SANTA CRUZ, Calif. —
"Surf City USA."
That’s how Santa Cruz was known in its heyday. According to some, that was back in the 1960s, when surf rockers Jan and Dean had a No. 1 record with the song “Surf City."
Others will assure you the name was bestowed decades earlier, in memory of a trio of young Polynesian princes who in the late 19th century introduced Hawaii’s “sport of kings" to Santa Cruz with custom-made redwood boards.
By 1938, when legendary Olympic swimmer Duke Kahanamoku offered a surfing demonstration on the beach beside the famous Santa Cruz Beach Boardwalk and Municipal Wharf, the sport already had a solid following.
Surfing became a fad in the ’60s. Movies like “The Endless Summer" and “Ride the Wild Surf" took California by storm, along with bands like the Beach Boys, the Surfaris and the Ventures. Young people pictured themselves as Frankie Avalon and Annette Funicello in “Beach Blanket Bingo," riding waves by day and dancing in the sand beside bonfires at night.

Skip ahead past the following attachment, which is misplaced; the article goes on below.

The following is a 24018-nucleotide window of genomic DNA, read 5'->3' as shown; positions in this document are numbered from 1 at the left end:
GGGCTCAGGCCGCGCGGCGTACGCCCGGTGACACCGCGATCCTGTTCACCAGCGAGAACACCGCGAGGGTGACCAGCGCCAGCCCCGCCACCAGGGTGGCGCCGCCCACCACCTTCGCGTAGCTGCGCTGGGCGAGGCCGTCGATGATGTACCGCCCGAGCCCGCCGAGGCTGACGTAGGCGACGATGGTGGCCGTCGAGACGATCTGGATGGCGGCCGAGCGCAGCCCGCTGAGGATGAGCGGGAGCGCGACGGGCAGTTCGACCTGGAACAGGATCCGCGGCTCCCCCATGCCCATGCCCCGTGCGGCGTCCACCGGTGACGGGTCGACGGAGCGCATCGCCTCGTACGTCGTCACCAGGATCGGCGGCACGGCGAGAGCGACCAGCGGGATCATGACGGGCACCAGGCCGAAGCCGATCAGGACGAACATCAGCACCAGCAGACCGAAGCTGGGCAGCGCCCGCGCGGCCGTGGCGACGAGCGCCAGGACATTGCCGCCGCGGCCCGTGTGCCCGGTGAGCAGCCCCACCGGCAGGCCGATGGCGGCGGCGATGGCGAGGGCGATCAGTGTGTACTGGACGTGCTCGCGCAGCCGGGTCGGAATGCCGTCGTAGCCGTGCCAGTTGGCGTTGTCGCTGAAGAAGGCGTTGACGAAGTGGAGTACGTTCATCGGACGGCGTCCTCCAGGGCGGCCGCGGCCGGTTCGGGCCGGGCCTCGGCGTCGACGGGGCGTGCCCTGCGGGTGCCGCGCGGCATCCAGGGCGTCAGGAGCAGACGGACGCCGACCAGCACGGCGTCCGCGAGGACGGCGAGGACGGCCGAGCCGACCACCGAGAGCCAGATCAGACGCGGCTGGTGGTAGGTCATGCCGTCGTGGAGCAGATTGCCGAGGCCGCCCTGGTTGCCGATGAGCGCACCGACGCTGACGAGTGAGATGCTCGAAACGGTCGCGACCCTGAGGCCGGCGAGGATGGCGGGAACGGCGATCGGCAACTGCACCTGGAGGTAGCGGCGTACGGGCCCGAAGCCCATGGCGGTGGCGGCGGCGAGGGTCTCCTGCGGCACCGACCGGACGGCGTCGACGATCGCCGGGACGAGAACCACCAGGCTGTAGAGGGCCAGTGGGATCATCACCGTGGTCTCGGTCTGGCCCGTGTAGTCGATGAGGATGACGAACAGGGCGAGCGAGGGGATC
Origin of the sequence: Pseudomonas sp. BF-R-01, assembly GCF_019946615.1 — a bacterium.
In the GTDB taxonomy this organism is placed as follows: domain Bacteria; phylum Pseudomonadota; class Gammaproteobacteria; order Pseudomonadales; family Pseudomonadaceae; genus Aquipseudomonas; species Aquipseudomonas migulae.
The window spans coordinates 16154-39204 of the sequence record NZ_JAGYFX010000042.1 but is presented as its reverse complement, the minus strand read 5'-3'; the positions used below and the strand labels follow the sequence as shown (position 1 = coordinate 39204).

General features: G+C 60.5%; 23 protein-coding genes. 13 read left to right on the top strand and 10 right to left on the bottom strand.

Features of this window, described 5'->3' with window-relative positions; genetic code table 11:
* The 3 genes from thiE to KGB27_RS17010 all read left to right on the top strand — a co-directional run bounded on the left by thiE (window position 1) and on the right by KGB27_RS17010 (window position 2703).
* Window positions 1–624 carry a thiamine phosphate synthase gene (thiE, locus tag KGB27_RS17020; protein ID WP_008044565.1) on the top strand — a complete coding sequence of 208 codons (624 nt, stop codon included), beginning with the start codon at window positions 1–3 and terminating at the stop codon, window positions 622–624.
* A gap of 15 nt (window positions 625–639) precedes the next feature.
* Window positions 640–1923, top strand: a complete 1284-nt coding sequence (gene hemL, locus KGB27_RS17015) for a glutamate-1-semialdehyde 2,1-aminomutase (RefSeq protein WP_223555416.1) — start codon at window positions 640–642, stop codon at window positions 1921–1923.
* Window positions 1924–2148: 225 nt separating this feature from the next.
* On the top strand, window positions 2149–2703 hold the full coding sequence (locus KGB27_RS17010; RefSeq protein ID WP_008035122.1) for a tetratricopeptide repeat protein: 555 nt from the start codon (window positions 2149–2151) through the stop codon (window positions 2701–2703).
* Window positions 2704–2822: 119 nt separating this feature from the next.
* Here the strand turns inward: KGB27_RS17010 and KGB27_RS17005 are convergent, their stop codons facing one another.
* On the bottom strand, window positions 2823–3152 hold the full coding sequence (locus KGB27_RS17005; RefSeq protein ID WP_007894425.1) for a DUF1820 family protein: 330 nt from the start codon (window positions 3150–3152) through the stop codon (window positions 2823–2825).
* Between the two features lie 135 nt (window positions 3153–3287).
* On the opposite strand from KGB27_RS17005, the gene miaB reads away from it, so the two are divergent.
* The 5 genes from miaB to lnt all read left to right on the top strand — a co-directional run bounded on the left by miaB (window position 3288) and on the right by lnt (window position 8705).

But Santa Cruz wasn’t Southern California, nor did it want to be. Not tied to the Los Angeles-San Diego megalopolis, and a full 90 minutes’ drive south from San Francisco, Santa Cruz maintained a small-town temperament even as its famous boardwalk, built to lure tourism in 1907, continued to draw big-city visitors.
Breaks like Steamer Lane and Pleasure Point drew serious surfers from many miles around. Surfing pioneer Jack O’Neill, credited with inventing the neoprene wetsuit, settled in Santa Cruz in the ’50s and established the string of surf shops that still bear his name: O’Neill’s.
Many surfers of the ’60s and ’70s, now seniors, continue to live in Santa Cruz and ride the waves. But it’s a new generation of surfers who now challenge point breaks at The Lane and The Hook, and train for much larger waves farther north at the surf area called Mavericks.
The first night of my recent visit to Santa Cruz, the city premiered a new Hollywood feature, “Chasing Mavericks," starring Gerard Butler and Elisabeth Shue in a biopic about aspiring big-wave rider Jay Moriarty. Although the movie has only just been released by 20th Century Fox, the local visitors’ council already circulates a flier that describes a self-guided tour to sites in Santa Cruz where filming took place.